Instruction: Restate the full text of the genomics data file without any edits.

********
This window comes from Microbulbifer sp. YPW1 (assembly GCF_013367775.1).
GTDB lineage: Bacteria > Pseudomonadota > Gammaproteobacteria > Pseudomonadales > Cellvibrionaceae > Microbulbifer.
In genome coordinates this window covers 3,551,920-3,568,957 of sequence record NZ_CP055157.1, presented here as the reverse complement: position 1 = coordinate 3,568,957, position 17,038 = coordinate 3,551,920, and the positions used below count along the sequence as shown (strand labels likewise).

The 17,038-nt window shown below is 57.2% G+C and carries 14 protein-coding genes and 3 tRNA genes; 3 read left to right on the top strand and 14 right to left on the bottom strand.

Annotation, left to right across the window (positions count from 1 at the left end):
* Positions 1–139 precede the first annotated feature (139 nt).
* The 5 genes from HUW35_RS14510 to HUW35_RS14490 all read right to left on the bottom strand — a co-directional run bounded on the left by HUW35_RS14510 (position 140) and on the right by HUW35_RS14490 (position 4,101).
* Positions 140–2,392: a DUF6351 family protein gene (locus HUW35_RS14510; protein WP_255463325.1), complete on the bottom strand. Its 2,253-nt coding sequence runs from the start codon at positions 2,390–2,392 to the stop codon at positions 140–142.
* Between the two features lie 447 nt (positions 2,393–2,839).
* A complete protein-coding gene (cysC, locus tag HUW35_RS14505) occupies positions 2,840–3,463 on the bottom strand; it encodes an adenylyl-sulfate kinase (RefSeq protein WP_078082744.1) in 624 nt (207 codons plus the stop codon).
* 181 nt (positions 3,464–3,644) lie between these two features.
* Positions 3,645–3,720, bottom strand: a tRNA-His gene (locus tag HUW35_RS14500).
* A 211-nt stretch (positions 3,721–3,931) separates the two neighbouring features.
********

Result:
This window comes from Microbulbifer sp. YPW1 (assembly GCF_013367775.1).
GTDB lineage: Bacteria > Pseudomonadota > Gammaproteobacteria > Pseudomonadales > Cellvibrionaceae > Microbulbifer.
In genome coordinates this window covers 3,551,920-3,568,957 of sequence record NZ_CP055157.1, presented here as the reverse complement: position 1 = coordinate 3,568,957, position 17,038 = coordinate 3,551,920, and the positions used below count along the sequence as shown (strand labels likewise).

The 17,038-nt window shown below is 57.2% G+C and carries 14 protein-coding genes and 3 tRNA genes; 3 read left to right on the top strand and 14 right to left on the bottom strand.

Annotation, left to right across the window (positions count from 1 at the left end):
* Positions 1–139 precede the first annotated feature (139 nt).
* The 5 genes from HUW35_RS14510 to HUW35_RS14490 all read right to left on the bottom strand — a co-directional run bounded on the left by HUW35_RS14510 (position 140) and on the right by HUW35_RS14490 (position 4,101).
* Positions 140–2,392: a DUF6351 family protein gene (locus HUW35_RS14510; protein WP_255463325.1), complete on the bottom strand. Its 2,253-nt coding sequence runs from the start codon at positions 2,390–2,392 to the stop codon at positions 140–142.
* Between the two features lie 447 nt (positions 2,393–2,839).
* A complete protein-coding gene (cysC, locus tag HUW35_RS14505) occupies positions 2,840–3,463 on the bottom strand; it encodes an adenylyl-sulfate kinase (RefSeq protein WP_078082744.1) in 624 nt (207 codons plus the stop codon).
* 181 nt (positions 3,464–3,644) lie between these two features.
* Positions 3,645–3,720, bottom strand: a tRNA-His gene (locus tag HUW35_RS14500).
* A 211-nt stretch (positions 3,721–3,931) separates the two neighbouring features.